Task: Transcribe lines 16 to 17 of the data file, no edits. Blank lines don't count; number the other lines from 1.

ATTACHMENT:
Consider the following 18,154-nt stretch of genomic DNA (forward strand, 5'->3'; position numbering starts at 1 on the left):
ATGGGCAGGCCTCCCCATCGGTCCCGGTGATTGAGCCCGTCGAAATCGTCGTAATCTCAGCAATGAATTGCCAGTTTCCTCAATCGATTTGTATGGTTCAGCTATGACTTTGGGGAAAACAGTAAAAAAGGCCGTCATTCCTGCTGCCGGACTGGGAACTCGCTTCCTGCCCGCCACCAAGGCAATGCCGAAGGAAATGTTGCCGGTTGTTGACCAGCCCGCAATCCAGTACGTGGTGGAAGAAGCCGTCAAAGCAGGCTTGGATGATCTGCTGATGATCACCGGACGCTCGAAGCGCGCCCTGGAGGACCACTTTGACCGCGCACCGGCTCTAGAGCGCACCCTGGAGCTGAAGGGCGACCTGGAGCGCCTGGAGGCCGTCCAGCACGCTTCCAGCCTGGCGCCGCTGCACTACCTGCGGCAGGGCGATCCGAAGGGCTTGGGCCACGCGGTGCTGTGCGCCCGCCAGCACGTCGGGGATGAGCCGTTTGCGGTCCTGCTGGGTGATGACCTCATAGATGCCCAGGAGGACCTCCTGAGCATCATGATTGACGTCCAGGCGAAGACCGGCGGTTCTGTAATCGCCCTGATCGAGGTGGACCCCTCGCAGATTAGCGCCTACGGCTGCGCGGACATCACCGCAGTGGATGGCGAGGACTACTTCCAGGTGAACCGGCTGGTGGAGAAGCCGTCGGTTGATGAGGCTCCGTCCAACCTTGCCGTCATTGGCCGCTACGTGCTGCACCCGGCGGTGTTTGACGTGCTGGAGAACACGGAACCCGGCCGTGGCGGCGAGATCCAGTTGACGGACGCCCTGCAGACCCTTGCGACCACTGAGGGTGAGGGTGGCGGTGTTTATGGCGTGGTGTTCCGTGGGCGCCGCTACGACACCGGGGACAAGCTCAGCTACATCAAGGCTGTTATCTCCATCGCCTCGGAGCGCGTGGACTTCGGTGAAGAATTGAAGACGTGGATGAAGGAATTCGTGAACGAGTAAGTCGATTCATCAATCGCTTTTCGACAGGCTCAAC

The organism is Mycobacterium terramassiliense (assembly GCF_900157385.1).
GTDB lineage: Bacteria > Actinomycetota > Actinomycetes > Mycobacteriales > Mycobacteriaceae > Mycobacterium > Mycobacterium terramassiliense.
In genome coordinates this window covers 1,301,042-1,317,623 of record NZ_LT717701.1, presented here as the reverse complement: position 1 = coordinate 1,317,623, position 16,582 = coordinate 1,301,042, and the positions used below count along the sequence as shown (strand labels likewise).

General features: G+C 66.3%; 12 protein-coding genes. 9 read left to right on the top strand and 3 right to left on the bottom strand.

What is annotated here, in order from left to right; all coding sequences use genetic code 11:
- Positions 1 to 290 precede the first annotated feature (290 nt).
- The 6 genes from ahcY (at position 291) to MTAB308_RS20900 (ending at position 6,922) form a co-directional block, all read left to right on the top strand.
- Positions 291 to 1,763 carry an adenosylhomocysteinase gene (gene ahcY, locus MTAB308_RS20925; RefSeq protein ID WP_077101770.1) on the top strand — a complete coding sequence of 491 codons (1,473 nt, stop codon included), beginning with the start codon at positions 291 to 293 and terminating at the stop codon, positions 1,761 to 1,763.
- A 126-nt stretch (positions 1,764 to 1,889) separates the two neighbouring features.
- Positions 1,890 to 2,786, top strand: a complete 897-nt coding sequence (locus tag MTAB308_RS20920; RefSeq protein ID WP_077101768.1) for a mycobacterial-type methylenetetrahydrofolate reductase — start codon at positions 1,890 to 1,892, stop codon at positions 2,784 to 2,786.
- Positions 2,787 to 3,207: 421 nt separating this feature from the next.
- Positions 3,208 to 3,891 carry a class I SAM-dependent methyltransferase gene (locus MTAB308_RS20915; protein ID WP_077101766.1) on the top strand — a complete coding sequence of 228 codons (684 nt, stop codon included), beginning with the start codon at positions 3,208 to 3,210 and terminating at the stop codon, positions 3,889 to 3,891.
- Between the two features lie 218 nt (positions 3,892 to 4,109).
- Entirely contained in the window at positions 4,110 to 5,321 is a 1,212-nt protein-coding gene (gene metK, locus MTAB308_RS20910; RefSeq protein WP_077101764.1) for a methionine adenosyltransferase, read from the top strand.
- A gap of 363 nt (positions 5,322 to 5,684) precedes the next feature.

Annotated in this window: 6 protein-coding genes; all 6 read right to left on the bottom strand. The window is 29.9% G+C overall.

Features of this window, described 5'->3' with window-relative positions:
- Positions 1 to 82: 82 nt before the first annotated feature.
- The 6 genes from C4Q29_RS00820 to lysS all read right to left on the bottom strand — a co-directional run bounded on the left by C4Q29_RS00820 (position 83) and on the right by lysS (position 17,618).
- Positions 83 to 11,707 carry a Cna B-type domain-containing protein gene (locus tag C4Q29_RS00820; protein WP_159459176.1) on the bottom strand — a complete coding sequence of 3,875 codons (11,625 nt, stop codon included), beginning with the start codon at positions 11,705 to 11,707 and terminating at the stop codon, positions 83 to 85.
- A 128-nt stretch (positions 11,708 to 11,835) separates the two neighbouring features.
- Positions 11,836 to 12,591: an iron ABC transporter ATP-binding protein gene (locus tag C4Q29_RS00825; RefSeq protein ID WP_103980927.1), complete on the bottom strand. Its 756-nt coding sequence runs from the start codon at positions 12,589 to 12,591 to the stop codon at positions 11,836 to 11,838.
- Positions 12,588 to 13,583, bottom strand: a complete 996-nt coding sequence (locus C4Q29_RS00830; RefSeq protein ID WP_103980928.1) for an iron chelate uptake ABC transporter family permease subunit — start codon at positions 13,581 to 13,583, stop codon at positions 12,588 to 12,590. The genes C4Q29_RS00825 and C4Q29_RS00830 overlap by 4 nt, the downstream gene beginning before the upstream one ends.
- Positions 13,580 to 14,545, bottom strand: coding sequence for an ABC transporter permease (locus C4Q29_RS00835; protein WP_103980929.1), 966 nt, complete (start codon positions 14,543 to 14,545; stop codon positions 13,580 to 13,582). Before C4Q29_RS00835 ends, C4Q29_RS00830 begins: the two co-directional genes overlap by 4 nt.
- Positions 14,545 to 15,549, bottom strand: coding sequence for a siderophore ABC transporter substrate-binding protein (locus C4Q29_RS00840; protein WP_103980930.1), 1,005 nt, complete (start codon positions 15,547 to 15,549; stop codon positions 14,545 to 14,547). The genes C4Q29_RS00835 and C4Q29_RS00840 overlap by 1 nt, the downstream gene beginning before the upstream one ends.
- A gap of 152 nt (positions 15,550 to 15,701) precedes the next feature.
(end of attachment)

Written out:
- Entirely contained in the window at positions 4,110 to 5,321 is a 1,212-nt protein-coding gene (gene metK, locus MTAB308_RS20910; RefSeq protein WP_077101764.1) for a methionine adenosyltransferase, read from the top strand.
- A gap of 363 nt (positions 5,322 to 5,684) precedes the next feature.